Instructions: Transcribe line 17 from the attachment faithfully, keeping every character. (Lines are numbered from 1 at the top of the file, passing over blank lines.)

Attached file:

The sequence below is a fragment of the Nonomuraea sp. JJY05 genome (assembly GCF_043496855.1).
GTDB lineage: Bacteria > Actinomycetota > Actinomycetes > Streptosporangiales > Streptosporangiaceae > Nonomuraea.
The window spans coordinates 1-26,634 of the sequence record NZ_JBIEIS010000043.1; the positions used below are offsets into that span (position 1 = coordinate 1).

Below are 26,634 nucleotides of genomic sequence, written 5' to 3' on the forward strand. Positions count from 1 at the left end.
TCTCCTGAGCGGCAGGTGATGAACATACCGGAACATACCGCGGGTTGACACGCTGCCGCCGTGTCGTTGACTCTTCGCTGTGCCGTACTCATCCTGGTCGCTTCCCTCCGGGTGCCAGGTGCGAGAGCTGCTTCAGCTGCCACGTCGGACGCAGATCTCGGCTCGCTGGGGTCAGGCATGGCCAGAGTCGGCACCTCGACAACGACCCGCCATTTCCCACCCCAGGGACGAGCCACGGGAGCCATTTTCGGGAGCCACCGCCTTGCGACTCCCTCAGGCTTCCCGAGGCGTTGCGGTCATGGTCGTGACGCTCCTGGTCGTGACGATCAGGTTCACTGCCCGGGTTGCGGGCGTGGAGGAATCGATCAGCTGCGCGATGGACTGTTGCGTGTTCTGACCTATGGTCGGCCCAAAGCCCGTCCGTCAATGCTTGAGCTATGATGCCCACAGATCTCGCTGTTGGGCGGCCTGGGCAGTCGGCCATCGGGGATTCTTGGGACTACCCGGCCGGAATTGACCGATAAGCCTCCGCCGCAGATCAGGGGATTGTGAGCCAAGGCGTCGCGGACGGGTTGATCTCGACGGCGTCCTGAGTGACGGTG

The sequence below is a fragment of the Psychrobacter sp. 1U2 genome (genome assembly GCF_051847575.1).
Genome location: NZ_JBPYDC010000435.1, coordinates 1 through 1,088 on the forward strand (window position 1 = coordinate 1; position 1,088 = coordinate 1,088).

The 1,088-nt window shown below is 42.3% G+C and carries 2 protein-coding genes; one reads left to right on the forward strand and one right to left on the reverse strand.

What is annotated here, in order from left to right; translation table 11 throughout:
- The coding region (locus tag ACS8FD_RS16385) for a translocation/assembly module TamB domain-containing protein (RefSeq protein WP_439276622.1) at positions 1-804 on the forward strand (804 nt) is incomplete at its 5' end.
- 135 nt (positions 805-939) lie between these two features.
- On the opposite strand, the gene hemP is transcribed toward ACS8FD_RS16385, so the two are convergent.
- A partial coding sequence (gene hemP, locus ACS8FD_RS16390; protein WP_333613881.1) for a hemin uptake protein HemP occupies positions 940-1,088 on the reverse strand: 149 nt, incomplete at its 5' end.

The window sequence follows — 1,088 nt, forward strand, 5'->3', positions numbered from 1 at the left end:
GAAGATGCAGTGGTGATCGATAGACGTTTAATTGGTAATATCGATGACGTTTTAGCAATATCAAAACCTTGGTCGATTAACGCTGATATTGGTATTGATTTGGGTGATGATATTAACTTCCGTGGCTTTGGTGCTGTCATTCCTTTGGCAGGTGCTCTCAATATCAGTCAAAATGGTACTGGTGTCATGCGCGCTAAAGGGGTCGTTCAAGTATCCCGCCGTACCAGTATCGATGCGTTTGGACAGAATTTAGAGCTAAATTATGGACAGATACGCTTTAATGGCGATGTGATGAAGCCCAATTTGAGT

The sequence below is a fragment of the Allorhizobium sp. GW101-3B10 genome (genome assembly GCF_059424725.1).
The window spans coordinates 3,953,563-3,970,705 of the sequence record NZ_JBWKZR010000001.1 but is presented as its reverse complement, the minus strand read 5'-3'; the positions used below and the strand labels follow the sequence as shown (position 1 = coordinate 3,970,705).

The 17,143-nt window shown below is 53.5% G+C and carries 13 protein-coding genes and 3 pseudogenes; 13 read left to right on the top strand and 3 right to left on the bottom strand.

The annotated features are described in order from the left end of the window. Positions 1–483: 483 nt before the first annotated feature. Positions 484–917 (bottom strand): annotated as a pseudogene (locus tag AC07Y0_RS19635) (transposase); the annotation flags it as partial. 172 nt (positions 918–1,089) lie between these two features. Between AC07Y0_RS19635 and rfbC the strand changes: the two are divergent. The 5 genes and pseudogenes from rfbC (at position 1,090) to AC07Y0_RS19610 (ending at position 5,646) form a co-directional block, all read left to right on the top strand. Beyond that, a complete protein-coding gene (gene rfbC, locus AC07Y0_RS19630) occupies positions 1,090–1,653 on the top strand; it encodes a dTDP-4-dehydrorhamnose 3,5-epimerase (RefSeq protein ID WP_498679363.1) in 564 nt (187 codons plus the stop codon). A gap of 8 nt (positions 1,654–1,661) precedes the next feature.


The window spans coordinates 3,953,563-3,970,705 of the sequence record NZ_JBWKZR010000001.1 but is presented as its reverse complement, the minus strand read 5'-3'; the positions used below and the strand labels follow the sequence as shown (position 1 = coordinate 3,970,705).